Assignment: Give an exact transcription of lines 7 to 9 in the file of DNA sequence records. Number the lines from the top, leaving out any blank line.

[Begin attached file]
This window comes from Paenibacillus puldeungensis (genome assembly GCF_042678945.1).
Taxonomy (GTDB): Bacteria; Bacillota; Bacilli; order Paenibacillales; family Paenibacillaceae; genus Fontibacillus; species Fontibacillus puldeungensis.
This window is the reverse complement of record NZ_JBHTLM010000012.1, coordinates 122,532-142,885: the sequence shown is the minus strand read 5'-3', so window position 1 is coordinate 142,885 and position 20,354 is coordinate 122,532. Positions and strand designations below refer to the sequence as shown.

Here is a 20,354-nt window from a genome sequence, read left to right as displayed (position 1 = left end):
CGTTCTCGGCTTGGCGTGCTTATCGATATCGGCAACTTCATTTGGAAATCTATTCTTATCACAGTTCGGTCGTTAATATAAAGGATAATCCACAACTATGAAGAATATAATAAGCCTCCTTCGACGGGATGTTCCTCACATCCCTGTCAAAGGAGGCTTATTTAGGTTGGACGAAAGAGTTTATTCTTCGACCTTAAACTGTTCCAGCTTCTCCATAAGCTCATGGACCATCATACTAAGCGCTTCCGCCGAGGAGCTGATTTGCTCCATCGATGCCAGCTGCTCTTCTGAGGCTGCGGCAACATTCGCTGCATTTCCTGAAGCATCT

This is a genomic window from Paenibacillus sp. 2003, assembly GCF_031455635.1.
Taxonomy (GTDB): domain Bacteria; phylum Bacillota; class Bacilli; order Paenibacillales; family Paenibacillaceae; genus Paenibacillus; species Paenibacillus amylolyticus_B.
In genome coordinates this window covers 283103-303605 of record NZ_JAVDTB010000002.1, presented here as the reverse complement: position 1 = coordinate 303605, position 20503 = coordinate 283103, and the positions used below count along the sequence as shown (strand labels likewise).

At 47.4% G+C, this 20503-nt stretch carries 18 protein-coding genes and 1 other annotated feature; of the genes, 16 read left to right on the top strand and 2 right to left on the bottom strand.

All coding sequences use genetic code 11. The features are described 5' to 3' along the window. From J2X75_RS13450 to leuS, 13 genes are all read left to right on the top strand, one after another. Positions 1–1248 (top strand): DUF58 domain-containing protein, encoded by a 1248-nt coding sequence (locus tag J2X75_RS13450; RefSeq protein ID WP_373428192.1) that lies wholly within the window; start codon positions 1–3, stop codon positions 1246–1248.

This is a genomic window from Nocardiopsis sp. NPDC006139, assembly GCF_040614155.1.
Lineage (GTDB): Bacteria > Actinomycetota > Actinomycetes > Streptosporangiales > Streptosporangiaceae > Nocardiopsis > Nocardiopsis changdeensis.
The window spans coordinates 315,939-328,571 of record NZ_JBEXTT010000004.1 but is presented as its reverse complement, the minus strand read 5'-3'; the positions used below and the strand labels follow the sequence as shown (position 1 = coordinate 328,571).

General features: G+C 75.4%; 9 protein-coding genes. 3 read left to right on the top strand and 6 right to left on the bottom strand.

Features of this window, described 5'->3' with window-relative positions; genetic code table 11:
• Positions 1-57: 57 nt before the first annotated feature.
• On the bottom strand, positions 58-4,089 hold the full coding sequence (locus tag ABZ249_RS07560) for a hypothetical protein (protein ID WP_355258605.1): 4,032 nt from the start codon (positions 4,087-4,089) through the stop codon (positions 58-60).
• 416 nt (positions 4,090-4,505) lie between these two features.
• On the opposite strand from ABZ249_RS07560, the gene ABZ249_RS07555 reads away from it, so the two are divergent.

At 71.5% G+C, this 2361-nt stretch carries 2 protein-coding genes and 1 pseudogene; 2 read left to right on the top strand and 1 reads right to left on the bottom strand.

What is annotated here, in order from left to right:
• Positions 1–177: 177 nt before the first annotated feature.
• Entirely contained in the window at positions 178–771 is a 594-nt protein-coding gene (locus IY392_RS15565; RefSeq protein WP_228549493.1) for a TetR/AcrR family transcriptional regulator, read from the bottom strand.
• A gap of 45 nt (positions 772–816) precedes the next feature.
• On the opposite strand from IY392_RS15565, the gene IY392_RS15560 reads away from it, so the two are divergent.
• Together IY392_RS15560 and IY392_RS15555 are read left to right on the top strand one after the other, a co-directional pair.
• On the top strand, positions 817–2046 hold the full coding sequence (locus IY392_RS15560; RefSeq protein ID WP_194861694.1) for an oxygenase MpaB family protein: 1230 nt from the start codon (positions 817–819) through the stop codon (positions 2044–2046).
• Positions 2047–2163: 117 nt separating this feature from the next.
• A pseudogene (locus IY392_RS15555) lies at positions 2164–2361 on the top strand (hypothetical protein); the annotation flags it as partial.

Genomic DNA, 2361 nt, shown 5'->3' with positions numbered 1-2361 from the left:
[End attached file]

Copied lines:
Taxonomy (GTDB): domain Bacteria; phylum Bacillota; class Bacilli; order Paenibacillales; family Paenibacillaceae; genus Paenibacillus; species Paenibacillus amylolyticus_B.
In genome coordinates this window covers 283103-303605 of record NZ_JAVDTB010000002.1, presented here as the reverse complement: position 1 = coordinate 303605, position 20503 = coordinate 283103, and the positions used below count along the sequence as shown (strand labels likewise).

At 47.4% G+C, this 20503-nt stretch carries 18 protein-coding genes and 1 other annotated feature; of the genes, 16 read left to right on the top strand and 2 right to left on the bottom strand.